You Know Who You Are,
I have a five-year-old daughter. She has blond hair that falls in little ringlets and a smile that feels as if it radiates warm sunshine against my soul. She remembers anything she’s ever said to me that I laughed at and every once in a while she’ll remind me of it, never worrying that the joke might have gotten old, maybe because she understands that it never has and never will. If she makes herself laugh, I laugh.
When she’s with me I go to sleep each night content in the knowledge that in the morning her bedroom door will open and she’ll quietly shuffle out in her Hello Kitty pajamas — her purple blanket clutched in her hands and pulled up to her face, her eyes still glossy with receding sleep — and then rest her head against me as I make her breakfast. She’s the center of my universe. My sine qua non. I can’t even begin to imagine how I could find the strength and the will to go on if anything happened to her.
Lynn and Chris McDonnell without question felt the same way about their own daughter, Gracie. She was the light of their lives, a little girl who always wore pink bows in her hair, who loved to draw and paint, and whom they considered an inspiring force within their small family. But Grace McDonnell was taken from them, from the parents who loved her and who hoped to always be able to protect her. She was taken in an almost unfathomable act of violence, along with 19 of her young classmates and six of their caregivers at Sandy Hook elementary school in Newtown, Connecticut. She was killed in cold blood by a madman armed with an assault rifle and driven by a headful of demons that had long since put asunder any better angels of his nature.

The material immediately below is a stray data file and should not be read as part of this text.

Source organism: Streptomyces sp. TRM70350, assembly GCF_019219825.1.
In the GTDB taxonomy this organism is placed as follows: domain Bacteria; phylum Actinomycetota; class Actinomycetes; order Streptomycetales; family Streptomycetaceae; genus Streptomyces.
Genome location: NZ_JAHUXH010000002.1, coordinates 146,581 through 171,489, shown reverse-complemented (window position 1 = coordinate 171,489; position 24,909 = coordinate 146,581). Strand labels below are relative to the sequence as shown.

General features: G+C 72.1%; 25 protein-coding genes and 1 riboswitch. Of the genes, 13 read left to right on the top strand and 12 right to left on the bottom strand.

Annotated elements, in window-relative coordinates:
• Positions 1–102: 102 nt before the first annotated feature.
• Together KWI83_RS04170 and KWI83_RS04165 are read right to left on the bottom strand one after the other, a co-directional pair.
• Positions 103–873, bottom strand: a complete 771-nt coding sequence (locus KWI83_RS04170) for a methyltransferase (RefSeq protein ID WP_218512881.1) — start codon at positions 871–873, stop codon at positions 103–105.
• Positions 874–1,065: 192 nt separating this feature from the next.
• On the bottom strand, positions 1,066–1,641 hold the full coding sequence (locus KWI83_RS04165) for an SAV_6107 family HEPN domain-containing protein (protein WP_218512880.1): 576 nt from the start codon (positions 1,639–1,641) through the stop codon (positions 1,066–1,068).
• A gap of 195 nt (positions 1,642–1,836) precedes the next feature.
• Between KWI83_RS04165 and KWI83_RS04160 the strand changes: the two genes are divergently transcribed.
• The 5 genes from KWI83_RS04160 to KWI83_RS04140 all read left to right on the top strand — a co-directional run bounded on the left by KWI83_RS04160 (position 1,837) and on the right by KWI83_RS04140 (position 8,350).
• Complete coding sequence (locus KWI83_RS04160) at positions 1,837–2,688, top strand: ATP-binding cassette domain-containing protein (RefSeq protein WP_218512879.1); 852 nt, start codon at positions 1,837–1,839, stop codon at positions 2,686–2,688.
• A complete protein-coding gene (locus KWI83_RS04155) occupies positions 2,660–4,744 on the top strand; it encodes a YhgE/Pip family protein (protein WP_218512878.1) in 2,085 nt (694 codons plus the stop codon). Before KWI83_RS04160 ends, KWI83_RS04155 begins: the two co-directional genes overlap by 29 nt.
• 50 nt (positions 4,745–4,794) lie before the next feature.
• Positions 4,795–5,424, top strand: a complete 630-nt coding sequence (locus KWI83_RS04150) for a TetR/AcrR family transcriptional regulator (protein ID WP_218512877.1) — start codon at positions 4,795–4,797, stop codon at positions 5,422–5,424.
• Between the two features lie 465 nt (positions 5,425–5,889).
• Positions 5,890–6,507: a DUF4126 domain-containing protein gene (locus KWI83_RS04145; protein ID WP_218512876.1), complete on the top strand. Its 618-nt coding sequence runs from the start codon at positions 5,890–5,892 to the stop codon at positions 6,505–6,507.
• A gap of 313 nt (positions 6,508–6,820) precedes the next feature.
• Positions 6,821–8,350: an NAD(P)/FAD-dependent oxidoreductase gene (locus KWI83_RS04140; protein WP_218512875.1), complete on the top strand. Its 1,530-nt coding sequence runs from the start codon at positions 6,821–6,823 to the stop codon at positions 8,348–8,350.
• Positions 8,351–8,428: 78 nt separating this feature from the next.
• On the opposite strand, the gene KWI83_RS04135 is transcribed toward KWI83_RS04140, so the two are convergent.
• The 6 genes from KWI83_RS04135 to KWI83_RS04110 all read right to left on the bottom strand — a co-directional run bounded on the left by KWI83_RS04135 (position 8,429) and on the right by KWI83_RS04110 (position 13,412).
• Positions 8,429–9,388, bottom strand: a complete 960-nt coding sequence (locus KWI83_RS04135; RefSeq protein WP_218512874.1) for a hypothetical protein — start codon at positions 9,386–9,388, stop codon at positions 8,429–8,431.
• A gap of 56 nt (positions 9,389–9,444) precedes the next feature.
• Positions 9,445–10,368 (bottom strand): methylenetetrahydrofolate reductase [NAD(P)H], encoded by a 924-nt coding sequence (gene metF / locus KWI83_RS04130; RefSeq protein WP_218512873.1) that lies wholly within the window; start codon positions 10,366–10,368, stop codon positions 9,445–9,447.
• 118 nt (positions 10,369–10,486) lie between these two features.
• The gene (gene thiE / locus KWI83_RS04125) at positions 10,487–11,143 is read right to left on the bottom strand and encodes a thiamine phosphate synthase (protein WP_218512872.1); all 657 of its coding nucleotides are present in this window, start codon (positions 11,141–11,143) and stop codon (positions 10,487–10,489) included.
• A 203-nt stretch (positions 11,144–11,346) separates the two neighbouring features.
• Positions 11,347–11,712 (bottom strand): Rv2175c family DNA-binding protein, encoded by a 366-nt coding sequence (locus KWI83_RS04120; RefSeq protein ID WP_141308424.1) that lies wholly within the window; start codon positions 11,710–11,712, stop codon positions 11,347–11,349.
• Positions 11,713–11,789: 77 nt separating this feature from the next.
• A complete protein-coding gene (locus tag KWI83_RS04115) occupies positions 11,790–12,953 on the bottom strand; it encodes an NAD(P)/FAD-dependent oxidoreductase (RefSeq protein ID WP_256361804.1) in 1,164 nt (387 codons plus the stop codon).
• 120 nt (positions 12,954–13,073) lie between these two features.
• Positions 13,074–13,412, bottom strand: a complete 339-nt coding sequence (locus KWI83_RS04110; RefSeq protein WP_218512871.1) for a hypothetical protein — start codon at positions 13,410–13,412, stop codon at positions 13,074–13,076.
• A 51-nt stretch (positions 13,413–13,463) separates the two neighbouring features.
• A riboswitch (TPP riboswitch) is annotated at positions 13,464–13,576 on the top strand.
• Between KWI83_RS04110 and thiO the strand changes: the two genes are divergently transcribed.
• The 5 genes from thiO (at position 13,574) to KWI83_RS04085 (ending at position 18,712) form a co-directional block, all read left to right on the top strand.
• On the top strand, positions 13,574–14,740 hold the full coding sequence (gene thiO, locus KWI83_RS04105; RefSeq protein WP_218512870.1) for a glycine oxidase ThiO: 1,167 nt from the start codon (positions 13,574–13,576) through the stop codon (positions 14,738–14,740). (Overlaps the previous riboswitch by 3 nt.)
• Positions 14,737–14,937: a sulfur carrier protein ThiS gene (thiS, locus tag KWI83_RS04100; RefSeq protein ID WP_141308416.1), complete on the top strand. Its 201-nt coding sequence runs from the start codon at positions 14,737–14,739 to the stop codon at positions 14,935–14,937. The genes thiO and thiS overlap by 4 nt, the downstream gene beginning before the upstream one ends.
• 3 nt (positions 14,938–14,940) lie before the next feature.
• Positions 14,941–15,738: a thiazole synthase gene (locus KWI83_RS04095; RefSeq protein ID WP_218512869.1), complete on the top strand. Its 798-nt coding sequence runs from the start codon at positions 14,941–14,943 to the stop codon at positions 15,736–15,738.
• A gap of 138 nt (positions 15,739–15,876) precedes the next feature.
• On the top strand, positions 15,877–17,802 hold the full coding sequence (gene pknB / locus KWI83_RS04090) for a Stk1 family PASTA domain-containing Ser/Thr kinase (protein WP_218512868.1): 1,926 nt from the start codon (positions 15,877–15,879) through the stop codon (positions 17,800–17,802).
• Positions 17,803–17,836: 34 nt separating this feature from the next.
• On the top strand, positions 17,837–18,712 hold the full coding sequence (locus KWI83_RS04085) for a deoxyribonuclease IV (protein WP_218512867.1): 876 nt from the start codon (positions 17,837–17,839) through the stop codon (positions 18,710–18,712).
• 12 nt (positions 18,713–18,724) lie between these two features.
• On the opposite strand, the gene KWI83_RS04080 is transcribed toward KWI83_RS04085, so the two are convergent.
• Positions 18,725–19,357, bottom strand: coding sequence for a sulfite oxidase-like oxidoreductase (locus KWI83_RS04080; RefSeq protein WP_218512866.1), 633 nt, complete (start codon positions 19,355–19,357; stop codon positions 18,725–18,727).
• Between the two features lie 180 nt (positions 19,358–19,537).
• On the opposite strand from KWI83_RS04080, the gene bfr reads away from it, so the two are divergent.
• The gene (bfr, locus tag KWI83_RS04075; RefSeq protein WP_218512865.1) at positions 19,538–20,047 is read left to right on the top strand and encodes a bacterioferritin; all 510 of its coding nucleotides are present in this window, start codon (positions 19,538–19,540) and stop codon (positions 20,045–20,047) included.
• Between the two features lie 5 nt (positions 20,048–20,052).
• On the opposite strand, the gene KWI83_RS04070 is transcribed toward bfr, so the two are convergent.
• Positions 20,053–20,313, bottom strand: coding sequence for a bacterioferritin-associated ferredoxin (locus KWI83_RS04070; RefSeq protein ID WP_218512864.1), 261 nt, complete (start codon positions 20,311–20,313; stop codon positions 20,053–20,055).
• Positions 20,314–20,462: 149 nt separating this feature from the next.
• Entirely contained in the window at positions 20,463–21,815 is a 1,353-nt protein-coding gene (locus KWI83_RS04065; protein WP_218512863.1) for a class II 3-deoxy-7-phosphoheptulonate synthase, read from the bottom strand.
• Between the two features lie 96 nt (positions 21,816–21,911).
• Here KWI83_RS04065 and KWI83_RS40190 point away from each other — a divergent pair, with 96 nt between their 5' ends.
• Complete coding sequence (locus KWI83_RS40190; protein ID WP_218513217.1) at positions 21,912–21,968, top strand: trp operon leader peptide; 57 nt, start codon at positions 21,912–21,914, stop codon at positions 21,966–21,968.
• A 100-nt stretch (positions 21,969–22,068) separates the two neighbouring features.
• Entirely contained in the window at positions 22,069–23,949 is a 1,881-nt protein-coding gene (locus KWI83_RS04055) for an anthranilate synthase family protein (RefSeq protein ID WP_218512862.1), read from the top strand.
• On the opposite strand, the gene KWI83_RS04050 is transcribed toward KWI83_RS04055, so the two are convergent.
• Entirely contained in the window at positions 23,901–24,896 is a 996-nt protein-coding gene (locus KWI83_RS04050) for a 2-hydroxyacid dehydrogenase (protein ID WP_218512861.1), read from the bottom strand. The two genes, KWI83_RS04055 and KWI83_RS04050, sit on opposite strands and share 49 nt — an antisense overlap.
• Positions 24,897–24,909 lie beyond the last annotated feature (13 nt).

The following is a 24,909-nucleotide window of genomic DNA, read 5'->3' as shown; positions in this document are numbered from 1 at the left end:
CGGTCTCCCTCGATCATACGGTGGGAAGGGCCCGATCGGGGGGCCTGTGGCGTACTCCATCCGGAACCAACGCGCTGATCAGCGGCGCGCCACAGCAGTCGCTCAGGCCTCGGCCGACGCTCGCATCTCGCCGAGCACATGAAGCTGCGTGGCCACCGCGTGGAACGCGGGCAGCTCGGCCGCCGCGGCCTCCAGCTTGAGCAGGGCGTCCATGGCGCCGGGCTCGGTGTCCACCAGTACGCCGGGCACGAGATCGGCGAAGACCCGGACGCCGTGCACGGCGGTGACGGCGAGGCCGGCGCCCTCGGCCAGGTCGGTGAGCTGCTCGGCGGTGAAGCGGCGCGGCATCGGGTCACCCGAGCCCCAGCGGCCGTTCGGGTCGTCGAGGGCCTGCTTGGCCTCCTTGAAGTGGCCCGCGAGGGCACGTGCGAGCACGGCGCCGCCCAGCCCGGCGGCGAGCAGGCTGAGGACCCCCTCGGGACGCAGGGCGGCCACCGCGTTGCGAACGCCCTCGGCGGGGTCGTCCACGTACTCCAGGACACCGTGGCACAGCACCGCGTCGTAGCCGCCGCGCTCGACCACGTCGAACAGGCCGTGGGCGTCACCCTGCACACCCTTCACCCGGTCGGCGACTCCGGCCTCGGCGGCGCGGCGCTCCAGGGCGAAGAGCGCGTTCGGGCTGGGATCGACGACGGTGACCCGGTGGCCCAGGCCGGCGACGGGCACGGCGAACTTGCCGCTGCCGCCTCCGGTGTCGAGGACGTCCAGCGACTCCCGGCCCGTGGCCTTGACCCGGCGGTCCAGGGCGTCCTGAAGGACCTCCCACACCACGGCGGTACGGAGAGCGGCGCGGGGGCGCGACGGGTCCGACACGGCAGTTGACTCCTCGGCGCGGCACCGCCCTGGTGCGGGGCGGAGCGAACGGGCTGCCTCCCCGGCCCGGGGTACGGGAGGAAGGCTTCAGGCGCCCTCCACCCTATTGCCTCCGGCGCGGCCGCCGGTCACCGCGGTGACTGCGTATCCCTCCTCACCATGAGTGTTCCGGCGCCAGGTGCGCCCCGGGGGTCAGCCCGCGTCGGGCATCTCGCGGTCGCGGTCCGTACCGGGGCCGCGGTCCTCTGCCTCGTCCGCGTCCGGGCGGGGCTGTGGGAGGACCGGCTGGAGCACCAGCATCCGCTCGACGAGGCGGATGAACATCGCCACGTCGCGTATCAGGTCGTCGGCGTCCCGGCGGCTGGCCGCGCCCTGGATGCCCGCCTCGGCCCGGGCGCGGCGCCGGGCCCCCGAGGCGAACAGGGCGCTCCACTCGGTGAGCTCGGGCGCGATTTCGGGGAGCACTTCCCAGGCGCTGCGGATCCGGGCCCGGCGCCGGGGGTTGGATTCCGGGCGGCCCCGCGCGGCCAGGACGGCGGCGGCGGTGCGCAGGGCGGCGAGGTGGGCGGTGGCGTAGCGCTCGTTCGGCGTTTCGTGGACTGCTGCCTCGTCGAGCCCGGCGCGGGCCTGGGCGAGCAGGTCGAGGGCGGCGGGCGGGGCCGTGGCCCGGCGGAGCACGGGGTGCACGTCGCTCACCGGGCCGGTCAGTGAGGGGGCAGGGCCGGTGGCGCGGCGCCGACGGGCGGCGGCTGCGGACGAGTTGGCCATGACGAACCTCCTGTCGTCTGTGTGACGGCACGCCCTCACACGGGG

This is a fact. It isn’t up for debate. It isn’t up for discussion. There’s no controversy in stating it. It is the truth — pure, simple and exquisite. But you don’t believe that, do you? You don’t believe that the Sandy Hook shooting ever actually happened. You deny the existence of provable reality, setting aside all that your eyes try to show you and your ears allow you to hear in favor of submitting to the relentless chaos of the paranoid fantasy world you inhabit. You believe you’re privy to some great secret the rest of us can’t or won’t see and that this makes you better than everyone. But it doesn’t make you better. It just makes you crazy.
This wouldn’t be a problem were it not for the fact that you aren’t locked safely away from enlightened society. You’re free not only to believe things for which you have no proof — spinning entire worlds out of the illusions you’re convinced are real — but to use modern technology to commune with, find strength in, and be further influenced by those who are equally arrogant and equally deluded. You’ve found people just like you and you realize you’re not alone anymore. Perhaps even this wouldn’t be a problem, except that you’re also free to act on this insanity, to do what the Sandy Hook killer himself did and force your paranoid hallucinations on the rest of us, regardless of the cost in human suffering.
And that’s what you did to the parents of Grace McDonnell. When you stole the sign marking their murdered child’s memorial playground and then callously called them and told them that it didn’t matter because they never had a daughter in the first place — because the Sandy Hook massacre never happened and what we all witnessed was nothing more than an elaborate hoax — you brought your personal insanity to their doorstep. You tortured them, even more than they’ve already been tortured. And that makes you something well beyond crazy, something much less forgivable. That makes you a fucking monster.